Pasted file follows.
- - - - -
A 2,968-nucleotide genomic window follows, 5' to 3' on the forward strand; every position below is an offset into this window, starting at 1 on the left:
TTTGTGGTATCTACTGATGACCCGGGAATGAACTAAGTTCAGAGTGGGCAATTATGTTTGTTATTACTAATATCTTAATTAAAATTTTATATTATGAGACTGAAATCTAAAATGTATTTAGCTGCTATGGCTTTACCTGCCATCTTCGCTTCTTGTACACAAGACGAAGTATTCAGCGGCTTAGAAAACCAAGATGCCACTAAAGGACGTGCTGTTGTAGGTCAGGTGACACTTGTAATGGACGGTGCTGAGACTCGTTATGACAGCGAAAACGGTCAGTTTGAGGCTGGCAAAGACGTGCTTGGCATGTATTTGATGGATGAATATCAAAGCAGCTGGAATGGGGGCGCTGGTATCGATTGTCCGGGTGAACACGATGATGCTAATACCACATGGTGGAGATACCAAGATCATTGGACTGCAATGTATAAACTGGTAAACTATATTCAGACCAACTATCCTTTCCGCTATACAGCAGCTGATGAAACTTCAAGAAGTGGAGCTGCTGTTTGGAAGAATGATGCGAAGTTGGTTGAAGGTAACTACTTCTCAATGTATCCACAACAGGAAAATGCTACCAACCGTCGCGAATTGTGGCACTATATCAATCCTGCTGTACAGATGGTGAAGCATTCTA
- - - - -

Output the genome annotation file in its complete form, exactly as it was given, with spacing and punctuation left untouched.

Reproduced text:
A 2,968-nucleotide genomic window follows, 5' to 3' on the forward strand; every position below is an offset into this window, starting at 1 on the left:
TTTGTGGTATCTACTGATGACCCGGGAATGAACTAAGTTCAGAGTGGGCAATTATGTTTGTTATTACTAATATCTTAATTAAAATTTTATATTATGAGACTGAAATCTAAAATGTATTTAGCTGCTATGGCTTTACCTGCCATCTTCGCTTCTTGTACACAAGACGAAGTATTCAGCGGCTTAGAAAACCAAGATGCCACTAAAGGACGTGCTGTTGTAGGTCAGGTGACACTTGTAATGGACGGTGCTGAGACTCGTTATGACAGCGAAAACGGTCAGTTTGAGGCTGGCAAAGACGTGCTTGGCATGTATTTGATGGATGAATATCAAAGCAGCTGGAATGGGGGCGCTGGTATCGATTGTCCGGGTGAACACGATGATGCTAATACCACATGGTGGAGATACCAAGATCATTGGACTGCAATGTATAAACTGGTAAACTATATTCAGACCAACTATCCTTTCCGCTATACAGCAGCTGATGAAACTTCAAGAAGTGGAGCTGCTGTTTGGAAGAATGATGCGAAGTTGGTTGAAGGTAACTACTTCTCAATGTATCCACAACAGGAAAATGCTACCAACCGTCGCGAATTGTGGCACTATATCAATCCTGCTGTACAGATGGTGAAGCATTCTA